The life of Richard Davis, minister in Rothwell, Northamptonshire, provides a rare insight into the autobiographical nature of Owen's exposition.--Sinclar Ferguson, John Owen on the Christian Life (Banner of Truth, 1987), 100 n. 1
Davis had sought out Owen for spiritual counsel and arranged an interview with him. In the course of conversation, Owen asked him, 'Young man, pray in what manner do you go to God?'
'Through the Mediator, sir,' answered Davis.
'That is easily said,' replied Owen, 'but I assure you it is another thing to go to God through the Mediator than many who make use of the expression are aware of. I myself preached Christ some years, when I had but very little, if any, experimental acquaintance with access to God through Christ; until the Lord was pleased to visit me with sore affliction, whereby I was brought to the mouth of the grave, and under which my soul was oppressed with horror and darkness; but God graciously relieved my spirit through a powerful application of Ps 130.4, But there is forgiveness with thee that thou mayest be feared, from whence I received special instruction, peace, and comfort, in drawing near to God through the Mediator, and preached thereupon immediately after my recovery.'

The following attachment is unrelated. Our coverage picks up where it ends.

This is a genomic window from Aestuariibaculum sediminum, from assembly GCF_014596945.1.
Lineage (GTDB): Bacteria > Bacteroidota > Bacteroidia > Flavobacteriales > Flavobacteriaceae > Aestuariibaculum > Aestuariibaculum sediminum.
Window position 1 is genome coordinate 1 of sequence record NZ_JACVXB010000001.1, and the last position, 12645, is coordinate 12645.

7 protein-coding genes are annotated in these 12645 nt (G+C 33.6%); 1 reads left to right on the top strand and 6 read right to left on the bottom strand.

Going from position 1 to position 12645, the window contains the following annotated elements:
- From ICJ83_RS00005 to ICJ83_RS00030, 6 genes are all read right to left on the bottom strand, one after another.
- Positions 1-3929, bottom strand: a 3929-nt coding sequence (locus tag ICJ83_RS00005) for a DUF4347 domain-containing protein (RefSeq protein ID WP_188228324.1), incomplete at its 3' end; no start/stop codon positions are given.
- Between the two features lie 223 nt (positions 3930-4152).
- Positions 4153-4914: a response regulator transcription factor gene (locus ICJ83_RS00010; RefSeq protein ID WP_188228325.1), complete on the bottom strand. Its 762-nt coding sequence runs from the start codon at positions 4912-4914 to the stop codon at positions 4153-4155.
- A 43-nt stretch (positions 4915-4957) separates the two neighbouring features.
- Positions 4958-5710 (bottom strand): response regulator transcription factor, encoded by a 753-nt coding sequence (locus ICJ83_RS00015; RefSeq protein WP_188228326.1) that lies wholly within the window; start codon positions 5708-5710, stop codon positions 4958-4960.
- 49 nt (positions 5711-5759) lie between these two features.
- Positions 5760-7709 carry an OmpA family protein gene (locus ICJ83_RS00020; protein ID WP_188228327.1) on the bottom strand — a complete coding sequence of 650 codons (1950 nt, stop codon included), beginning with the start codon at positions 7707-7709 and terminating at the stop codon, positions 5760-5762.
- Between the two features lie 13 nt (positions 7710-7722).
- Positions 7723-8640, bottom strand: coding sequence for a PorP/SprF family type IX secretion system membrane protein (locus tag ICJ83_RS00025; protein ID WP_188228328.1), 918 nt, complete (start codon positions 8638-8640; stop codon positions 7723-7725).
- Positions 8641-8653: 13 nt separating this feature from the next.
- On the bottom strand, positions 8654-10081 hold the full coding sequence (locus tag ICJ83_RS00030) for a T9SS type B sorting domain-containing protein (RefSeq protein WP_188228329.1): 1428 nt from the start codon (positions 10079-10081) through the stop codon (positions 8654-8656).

By the way: this new awareness of happy nearness to God was not an isolated existential event after which Owen turned once more to dry theologizing. Volume six of Owen's Works devotes a dense 200 pages to a single verse to expound assurance of salvation--Psalm 130:4.
When John Owen writes on indwelling sin, temptation, mortification, the Holy Spirit, assurance of salvation--all he is doing is using the Bible to make sense of personal experience (see also pp. 123-24). I find that very comforting. And a model for the rest of us.